Last weekend saw the exciting climax of the 7thTouch Rugby World Cup in Edinburgh. The event, held at the University of Edinburgh’s Peffermill playing fields, hosted some 1,400 participants from 28 countries over an exhausting five days. My Father-in-law and I made the journey to Edinburgh to watch the wife play for England in the Mixed Open category.
Touch is an interesting sport. It was first invented in Australia in the late 1960s as a way of sharpening Rugby League techniques and soon took off due to the social nature of the game. It is a well-established institution in the Southern Hemisphere, especially Australia, New Zealand and with South Africa not too far behind.
Now…we’ve all played Touch at some point, whether it’s as a warm up before training or just in pre-season to keep the hands going. But to see it played at the very top level was not only breath taking but also showed just how different this game is from the Rugby we all know.
Firstly, the pace and skill levels required are nothing short of awe-inspiring. Rather than a '7s-style', off the cuff reliance on pace and footwork, Touch employs a complicated mix of explosive set piece patterns. But there is plenty room for flare – I watched open mouthed at gravity defying sidesteps and saw things I didn’t think were possible with a Rugby ball!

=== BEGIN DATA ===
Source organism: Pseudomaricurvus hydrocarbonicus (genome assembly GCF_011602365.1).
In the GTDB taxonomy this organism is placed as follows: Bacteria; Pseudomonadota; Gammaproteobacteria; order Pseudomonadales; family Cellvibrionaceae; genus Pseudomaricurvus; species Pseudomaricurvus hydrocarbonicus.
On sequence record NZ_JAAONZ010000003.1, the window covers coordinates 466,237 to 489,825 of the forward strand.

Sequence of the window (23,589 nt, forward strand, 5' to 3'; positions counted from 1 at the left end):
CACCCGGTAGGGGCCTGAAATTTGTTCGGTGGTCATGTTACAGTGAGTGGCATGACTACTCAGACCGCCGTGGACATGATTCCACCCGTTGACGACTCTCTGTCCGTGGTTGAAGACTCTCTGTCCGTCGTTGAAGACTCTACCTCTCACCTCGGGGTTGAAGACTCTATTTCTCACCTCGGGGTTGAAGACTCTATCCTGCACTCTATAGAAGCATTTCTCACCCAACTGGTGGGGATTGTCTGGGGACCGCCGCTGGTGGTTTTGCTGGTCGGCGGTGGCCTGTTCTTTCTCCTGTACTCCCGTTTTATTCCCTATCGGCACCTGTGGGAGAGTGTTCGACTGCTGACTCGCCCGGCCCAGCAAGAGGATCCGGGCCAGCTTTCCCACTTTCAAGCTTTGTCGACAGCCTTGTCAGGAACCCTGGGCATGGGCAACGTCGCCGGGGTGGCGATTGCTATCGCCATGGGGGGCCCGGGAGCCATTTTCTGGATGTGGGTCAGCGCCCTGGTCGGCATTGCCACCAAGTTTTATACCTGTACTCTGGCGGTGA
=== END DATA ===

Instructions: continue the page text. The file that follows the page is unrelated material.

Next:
The game itself is all-inclusive. It is billed as the ‘sport for all’, which was certainly reflected in Edinburgh. There were seven different categories in competition; Men’s Open, Women’s Open, Mixed Open, Men’s Over 30s, Men’s Over 35s, Men’s Over 35s and Senior Mixed. How many sports do you know where Men and Women can compete equally at the top level?
The interesting side to touch is the discipline it requires. The dummy-half (scrum-half figure who starts each play) cannot score or be touched. Any handling errors, even if it goes backwards, result in a turnover so passing has to be precise.
Touch is centred around a social ethos and the spirit of the game is integral to the laws – if you don’t give the ball to the opposition at a turnover or after a touchdown then it is a penalty. If your touch is deemed too hard then you can be penalised or even ‘force subbed’. All this to think about whilst playing at a frenetic pace with a constant stream of rolling subs can make it something of a whirlwind!
The tournament panned out across ten pitches in the shadow of the iconic Arthur’s Seat. The bright and colourful array of kits, countries, accents and flags was more reminiscent of a Quidditch World Cup rather than any Rugby tournament I have ever been to!
There was a genuine cultural exchange with the Pacific Island teams performing Hakas, the Welsh singing songs from the Valleys and the Italians in a particularly stylish kit. The Cook Islands’ warm up was more akin to a Zumba class but was still entertaining.
The action itself ended in disappointment for England. Australia dominated proceedings, winning five of the seven categories and played New Zealand in four of those.
Zoe’s team were robbed by a physical Niue side…and some suspect refereeing decisions! They finished fifth out of 19 teams in their category – but it could have been so different if they had played South Africa in the 1/4 final instead of the formidable Australia.
However, it was not all doom and gloom – Touch is definitely a growing sport in Europe and encouraging performances from the likes of Japan and Singapore shows the sport’s global appeal. The next stop is Italy for the European Championships in 2012.